Fig. 1
figure 1

Shows the flow chart for the present study


Comparison of CRGs expression levels and immune cells infiltration between ATB and LTBI children

The location of 19 CRGs on chromosomes can be seen in Fig. 2a. A total of 9 CRGs (NFE2L2, NLRP3, FDX1, LIPT1, PDHB, MTF1, GLS, DBT, and DLST) were determined as DE-CRGs between pediatric ATB and LTBI patients by Wilcoxon test. The expression levels of MTF1, NFE2L2, and NLRP3 were higher, while the FDX1, LIPT1, PDHB, GLS, DBT, and DLST were lower in the ATB group than LTBI group (Fig. 2b-c). The correlation of the seven differentially expressed CRGs (DE-CRGs) is presented in Fig. 2d. Some had positive relationships (e.g., NLRP3 and NFE2L2 with MTF1, DBT with FDX1, LIPT1, and PDHB), while some had negative associations (e.g., MTF1 with DBT, GLS, and PDHB). The association between these differentially expressed CRGs was also shown using a gene connection network diagram (Fig. 2e).

Fig. 2
figure 2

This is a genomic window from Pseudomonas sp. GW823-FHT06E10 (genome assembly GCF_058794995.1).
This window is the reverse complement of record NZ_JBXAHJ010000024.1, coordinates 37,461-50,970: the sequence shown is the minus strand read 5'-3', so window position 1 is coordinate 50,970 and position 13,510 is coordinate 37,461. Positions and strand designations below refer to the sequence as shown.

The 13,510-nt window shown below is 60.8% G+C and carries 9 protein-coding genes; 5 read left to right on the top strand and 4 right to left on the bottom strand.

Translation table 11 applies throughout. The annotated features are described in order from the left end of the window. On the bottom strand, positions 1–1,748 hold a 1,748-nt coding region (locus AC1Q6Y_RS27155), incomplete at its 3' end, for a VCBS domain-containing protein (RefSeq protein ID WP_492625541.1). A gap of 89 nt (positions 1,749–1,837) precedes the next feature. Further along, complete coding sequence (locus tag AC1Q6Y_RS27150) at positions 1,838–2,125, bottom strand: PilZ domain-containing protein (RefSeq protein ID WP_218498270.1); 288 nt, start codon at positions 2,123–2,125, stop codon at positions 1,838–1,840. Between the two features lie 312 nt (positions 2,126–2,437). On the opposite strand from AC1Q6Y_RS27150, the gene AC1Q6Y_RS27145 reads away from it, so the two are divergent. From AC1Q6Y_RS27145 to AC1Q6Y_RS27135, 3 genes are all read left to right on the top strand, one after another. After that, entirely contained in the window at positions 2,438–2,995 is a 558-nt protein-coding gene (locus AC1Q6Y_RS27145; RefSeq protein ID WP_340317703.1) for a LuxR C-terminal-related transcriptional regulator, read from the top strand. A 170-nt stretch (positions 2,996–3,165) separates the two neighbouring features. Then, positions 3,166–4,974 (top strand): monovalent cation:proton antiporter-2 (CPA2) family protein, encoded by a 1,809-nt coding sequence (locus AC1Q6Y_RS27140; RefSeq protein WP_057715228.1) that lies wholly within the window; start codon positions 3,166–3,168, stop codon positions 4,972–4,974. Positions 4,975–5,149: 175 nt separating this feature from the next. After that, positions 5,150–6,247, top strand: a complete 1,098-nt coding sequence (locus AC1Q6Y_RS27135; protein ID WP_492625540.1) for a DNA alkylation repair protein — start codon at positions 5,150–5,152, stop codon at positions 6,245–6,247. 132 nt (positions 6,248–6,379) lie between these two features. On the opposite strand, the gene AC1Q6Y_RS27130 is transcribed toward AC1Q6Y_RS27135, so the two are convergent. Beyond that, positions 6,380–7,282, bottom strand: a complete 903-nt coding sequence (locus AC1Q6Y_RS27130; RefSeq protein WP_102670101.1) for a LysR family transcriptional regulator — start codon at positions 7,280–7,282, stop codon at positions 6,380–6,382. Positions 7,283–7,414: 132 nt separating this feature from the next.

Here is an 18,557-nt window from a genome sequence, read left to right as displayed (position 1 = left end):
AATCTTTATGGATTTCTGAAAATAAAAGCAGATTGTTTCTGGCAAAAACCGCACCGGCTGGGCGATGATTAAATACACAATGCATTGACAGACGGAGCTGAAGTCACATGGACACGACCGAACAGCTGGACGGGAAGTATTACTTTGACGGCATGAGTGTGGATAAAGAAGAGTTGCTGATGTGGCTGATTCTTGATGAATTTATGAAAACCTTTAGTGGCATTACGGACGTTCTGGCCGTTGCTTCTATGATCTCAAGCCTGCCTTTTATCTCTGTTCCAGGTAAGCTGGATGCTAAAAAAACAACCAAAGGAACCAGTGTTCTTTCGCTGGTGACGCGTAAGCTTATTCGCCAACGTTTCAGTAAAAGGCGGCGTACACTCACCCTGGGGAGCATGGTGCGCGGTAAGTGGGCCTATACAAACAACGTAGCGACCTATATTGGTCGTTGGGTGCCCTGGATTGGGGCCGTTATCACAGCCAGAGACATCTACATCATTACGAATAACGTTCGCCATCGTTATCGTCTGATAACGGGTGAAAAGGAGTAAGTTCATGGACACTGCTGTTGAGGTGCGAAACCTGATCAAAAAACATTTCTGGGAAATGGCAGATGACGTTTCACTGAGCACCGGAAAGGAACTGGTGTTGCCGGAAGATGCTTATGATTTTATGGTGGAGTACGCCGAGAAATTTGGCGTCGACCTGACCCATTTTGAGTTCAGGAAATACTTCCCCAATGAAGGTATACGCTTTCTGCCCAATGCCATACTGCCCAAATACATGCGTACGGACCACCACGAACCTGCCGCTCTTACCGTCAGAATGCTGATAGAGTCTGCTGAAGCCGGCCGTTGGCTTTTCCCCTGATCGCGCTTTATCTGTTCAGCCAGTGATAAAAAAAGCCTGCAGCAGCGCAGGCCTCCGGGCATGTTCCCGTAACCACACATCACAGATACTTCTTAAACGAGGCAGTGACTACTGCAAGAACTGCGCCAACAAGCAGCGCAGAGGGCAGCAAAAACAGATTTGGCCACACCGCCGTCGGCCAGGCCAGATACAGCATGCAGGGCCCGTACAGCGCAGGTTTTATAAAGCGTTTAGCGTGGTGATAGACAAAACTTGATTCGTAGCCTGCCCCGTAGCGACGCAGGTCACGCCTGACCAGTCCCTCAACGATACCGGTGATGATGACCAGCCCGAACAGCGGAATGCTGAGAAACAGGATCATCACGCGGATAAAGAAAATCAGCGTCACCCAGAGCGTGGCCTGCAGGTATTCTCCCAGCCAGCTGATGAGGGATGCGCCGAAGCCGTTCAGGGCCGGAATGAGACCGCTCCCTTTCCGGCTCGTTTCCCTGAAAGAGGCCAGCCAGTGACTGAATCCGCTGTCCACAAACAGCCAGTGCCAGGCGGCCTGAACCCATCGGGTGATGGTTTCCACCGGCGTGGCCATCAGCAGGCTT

Shows the identification of CRGs that have been dysregulated in pediatric patients with ATB. a The specific positions on the chromosomes of the 19 CRGs. b The heatmap comprised representations of the expression patterns for 19 CRGs. Each CRG is represented along the X-axis, while the relative expression levels of genes are displayed along the Y-axis. c Boxplots illustrated the differences in the expression of 19 CRGs between patients with ATB and LTBI. d An examination of the correlations between the 9 CRGs and differential expression. The color red denotes a positive connection, whereas the color green represents a negative correlation. The areas of the pie chart corresponded to the calculated correlation coefficients. e A gene association network diagram shows the 9 CRGs that have differential expression. f The differences in the relative abundances of 28 infiltrating immune cells between patients with ATB and LTBI. g Boxplots illustrated 28 immune cell infiltration disparities between individuals diagnosed with ATB and LTBI. Each immune cell is shown along the X-axis, and the relative risk score is displayed along the Y-axis. h The correlation between the infiltrating immune cells and the 9 CRGs with differential expression was studied. *p < 0.05, **p < 0.01, ***p < 0.001